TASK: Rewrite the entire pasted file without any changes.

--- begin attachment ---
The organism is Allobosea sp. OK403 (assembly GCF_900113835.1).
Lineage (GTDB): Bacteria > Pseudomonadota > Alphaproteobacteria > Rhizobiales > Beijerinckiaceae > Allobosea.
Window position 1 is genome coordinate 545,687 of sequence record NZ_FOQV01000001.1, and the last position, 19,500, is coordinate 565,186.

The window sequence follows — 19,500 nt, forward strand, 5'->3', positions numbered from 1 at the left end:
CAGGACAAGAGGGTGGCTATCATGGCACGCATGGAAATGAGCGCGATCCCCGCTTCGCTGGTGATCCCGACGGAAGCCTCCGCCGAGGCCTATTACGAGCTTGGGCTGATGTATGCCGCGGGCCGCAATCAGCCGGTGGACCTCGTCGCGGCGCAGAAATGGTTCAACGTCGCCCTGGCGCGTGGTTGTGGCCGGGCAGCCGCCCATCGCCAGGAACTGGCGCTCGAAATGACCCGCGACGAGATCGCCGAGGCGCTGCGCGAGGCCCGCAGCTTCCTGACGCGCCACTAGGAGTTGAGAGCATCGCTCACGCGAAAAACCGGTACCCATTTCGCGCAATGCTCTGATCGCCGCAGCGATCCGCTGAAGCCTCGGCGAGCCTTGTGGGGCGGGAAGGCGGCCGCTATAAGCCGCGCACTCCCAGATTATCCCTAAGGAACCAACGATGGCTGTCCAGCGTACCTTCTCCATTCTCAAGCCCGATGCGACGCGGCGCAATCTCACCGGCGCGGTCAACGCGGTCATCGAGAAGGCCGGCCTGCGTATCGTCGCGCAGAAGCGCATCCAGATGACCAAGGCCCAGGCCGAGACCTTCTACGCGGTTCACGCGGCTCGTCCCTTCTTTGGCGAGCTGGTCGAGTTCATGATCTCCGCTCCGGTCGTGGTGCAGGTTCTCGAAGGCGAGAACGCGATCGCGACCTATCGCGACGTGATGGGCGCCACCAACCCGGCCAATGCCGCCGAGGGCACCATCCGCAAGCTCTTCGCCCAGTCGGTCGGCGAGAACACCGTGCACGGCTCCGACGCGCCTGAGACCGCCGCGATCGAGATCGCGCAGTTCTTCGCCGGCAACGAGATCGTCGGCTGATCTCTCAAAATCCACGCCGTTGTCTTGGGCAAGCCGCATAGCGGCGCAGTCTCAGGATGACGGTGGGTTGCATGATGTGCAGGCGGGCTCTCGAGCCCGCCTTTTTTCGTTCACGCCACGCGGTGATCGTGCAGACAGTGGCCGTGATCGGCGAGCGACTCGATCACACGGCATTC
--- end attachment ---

The organism is Allobosea sp. OK403 (assembly GCF_900113835.1).
Lineage (GTDB): Bacteria > Pseudomonadota > Alphaproteobacteria > Rhizobiales > Beijerinckiaceae > Allobosea.
Window position 1 is genome coordinate 545,687 of sequence record NZ_FOQV01000001.1, and the last position, 19,500, is coordinate 565,186.

The window sequence follows — 19,500 nt, forward strand, 5'->3', positions numbered from 1 at the left end:
CAGGACAAGAGGGTGGCTATCATGGCACGCATGGAAATGAGCGCGATCCCCGCTTCGCTGGTGATCCCGACGGAAGCCTCCGCCGAGGCCTATTACGAGCTTGGGCTGATGTATGCCGCGGGCCGCAATCAGCCGGTGGACCTCGTCGCGGCGCAGAAATGGTTCAACGTCGCCCTGGCGCGTGGTTGTGGCCGGGCAGCCGCCCATCGCCAGGAACTGGCGCTCGAAATGACCCGCGACGAGATCGCCGAGGCGCTGCGCGAGGCCCGCAGCTTCCTGACGCGCCACTAGGAGTTGAGAGCATCGCTCACGCGAAAAACCGGTACCCATTTCGCGCAATGCTCTGATCGCCGCAGCGATCCGCTGAAGCCTCGGCGAGCCTTGTGGGGCGGGAAGGCGGCCGCTATAAGCCGCGCACTCCCAGATTATCCCTAAGGAACCAACGATGGCTGTCCAGCGTACCTTCTCCATTCTCAAGCCCGATGCGACGCGGCGCAATCTCACCGGCGCGGTCAACGCGGTCATCGAGAAGGCCGGCCTGCGTATCGTCGCGCAGAAGCGCATCCAGATGACCAAGGCCCAGGCCGAGACCTTCTACGCGGTTCACGCGGCTCGTCCCTTCTTTGGCGAGCTGGTCGAGTTCATGATCTCCGCTCCGGTCGTGGTGCAGGTTCTCGAAGGCGAGAACGCGATCGCGACCTATCGCGACGTGATGGGCGCCACCAACCCGGCCAATGCCGCCGAGGGCACCATCCGCAAGCTCTTCGCCCAGTCGGTCGGCGAGAACACCGTGCACGGCTCCGACGCGCCTGAGACCGCCGCGATCGAGATCGCGCAGTTCTTCGCCGGCAACGAGATCGTCGGCTGATCTCTCAAAATCCACGCCGTTGTCTTGGGCAAGCCGCATAGCGGCGCAGTCTCAGGATGACGGTGGGTTGCATGATGTGCAGGCGGGCTCTCGAGCCCGCCTTTTTTCGTTCACGCCACGCGGTGATCGTGCAGACAGTGGCCGTGATCGGCGAGCGACTCGATCACACGGCATTC